I'm a bit late to the party, but I was wondering why this answer suggests the use of the -P option on tar. That seems like bad advice, given that the OP didn't mention a need for absolute paths in the tarball (and having them can cause real headaches when it comes time to extract the archive). Feb 15, 2019 at 16:25

Use pv. To report the progress correctly, pv needs to know how many bytes you are throwing at it. So, the first step is to calculate the size (in kbyte). You can also completely drop the progress bar and just let pv tell you how many bytes it has seen; it would report a 'done that much and that fast'.

% SIZE=`du -sk folder-with-big-files | cut -f 1`

And then:

% tar cvf - folder-with-big-files | pv -p -s ${SIZE}k | \ 
     bzip2 -c > big-files.tar.bz2
  • Cool. pv doesn't seem to come with Mac OS X, but will try this out once I have a computer with MacPorts on it. Could you explain what you are doing there though? Not quite sure what the first line does exactly.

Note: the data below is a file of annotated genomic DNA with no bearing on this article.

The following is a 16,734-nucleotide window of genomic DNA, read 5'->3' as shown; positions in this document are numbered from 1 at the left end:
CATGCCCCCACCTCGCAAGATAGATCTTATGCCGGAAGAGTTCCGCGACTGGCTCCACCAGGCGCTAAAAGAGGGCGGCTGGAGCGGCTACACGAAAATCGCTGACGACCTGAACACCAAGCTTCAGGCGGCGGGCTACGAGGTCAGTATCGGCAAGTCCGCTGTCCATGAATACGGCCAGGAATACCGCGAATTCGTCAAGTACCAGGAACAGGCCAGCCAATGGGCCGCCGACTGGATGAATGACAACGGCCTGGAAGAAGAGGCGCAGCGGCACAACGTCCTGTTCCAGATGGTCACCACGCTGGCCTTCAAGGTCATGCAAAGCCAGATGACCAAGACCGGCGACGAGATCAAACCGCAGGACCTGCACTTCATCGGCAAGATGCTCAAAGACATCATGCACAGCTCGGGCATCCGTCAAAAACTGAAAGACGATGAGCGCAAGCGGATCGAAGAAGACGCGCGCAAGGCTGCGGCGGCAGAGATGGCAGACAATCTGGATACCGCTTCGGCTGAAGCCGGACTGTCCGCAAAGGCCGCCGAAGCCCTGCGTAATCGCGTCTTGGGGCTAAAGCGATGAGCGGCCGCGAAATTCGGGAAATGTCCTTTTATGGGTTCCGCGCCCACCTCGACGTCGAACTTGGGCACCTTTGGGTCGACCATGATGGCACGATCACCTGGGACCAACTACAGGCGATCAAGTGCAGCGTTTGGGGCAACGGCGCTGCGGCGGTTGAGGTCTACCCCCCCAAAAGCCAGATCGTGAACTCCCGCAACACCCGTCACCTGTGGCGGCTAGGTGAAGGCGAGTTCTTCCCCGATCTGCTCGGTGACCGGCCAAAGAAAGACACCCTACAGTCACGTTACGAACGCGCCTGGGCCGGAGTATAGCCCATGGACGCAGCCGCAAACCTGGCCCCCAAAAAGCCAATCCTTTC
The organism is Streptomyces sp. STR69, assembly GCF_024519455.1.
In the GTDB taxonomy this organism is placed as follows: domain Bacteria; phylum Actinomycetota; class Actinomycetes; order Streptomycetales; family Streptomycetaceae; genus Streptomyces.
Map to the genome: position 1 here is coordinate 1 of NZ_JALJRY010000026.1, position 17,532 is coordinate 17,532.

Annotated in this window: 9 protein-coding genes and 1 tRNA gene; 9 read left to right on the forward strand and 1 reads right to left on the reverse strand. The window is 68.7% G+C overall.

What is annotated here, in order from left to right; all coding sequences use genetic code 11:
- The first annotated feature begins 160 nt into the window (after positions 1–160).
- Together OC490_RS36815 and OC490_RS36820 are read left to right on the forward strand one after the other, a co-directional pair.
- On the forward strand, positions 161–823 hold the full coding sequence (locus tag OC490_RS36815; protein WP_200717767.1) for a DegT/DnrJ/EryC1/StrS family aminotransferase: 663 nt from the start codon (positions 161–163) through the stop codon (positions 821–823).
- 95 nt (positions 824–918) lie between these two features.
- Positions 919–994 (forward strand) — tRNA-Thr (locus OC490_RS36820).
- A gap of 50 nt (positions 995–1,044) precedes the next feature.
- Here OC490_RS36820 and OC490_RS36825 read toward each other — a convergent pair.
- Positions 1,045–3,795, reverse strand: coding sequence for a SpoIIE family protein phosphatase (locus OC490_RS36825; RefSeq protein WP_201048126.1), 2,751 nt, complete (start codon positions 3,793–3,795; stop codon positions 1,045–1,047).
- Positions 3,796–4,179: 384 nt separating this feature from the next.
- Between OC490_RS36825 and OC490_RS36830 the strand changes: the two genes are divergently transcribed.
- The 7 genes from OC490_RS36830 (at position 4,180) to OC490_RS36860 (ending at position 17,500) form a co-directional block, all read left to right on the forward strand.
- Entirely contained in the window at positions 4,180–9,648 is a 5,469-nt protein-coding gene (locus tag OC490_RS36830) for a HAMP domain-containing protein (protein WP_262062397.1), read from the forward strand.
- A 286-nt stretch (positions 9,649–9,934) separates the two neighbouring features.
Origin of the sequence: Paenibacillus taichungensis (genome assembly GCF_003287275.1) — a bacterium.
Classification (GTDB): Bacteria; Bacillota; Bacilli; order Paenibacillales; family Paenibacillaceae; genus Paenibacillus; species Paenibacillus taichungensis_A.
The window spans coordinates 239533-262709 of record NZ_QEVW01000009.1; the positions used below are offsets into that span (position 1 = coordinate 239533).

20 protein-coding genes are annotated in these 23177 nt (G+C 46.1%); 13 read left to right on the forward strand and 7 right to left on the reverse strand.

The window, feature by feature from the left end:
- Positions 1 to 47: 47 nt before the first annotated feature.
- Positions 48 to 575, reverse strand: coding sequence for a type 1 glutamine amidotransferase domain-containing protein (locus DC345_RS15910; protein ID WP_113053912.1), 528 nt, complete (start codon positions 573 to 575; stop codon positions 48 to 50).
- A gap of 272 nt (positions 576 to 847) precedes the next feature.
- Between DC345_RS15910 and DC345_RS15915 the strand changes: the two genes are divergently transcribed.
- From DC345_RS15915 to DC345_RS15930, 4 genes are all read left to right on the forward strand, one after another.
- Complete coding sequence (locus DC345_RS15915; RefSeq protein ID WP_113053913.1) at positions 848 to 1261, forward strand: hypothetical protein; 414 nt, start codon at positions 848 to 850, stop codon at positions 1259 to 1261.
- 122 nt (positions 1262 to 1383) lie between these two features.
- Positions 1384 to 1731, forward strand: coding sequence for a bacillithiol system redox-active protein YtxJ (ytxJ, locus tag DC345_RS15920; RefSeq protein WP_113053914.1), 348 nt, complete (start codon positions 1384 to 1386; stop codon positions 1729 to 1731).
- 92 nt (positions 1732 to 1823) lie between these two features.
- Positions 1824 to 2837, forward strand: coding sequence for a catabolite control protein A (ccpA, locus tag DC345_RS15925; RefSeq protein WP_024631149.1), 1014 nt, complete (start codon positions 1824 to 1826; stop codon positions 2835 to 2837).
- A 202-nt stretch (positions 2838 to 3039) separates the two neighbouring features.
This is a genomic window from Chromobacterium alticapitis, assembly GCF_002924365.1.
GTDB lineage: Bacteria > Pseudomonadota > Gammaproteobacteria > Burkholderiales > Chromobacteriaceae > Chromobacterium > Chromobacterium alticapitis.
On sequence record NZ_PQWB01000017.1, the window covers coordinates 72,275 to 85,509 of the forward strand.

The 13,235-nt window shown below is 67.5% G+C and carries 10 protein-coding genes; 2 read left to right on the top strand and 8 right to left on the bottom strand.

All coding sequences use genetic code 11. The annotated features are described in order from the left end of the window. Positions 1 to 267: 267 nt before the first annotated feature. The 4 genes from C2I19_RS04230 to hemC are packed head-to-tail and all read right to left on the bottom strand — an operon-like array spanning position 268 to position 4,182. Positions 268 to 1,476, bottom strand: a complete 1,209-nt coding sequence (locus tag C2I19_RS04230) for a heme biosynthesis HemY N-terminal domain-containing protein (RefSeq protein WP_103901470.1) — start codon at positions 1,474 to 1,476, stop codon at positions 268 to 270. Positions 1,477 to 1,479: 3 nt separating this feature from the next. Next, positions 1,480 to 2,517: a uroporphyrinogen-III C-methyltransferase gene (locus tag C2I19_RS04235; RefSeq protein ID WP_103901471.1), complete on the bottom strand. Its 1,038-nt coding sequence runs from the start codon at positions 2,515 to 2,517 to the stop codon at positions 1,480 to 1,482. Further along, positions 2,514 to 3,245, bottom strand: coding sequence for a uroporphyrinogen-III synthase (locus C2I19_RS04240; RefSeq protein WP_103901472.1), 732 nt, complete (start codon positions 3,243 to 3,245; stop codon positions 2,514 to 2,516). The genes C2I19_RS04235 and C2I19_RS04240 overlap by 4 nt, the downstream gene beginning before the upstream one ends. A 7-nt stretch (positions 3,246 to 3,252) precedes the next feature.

– Svish
    Jul 28, 2010 at 12:10
  • 4
    first line: fetch info about how many bytes will be handled. second line: use the size from the first line to allow pv to render 'progress'. since you are piping data, pv does not know how many more bytes will come.
    – akira
    Jul 22, 2011 at 10:25
  • One addition: SIZE=$(($SIZE * 1000 / 1024)) - I don't know whether or not this is a quirk on my particular platform, so I'm not adding it to the answer: du returns size where 1 kb = 1024 bytes, while pv seems to be expecting 1 kb = 1000 bytes. (I'm on Ubuntu 10.04)
    – Izkata
    Dec 11, 2011 at 2:27
  • 2
    @lzkata you could always ask du to use your preferred blocksize, e.g. du -s --block-size=1000, or just work with plain bytes, e.g. drop the k's from the du and pv calls. Nevertheless, I would expect both to use 1024 unless told otherwise, e.g. the --si switch on du, for example.
    – Legolas
    Feb 23, 2012 at 11:05
  • 2
    or just drop the k-stuff and just use plain bytes (du -sb and pv -s without any modifier). that should end all the confusion.
    – akira
    Feb 23, 2012 at 11:10

better progress bar..

apt-get install pv dialog

(pv -n file.tgz | tar xzf - -C target_directory ) \
2>&1 | dialog --gauge "Extracting file..." 6 50

enter image description here

  • 2
    This is works for extraction, but you still need to do one of the more complicated commands for creation (which was the original question). It could still be combined with those; it's just more complicated.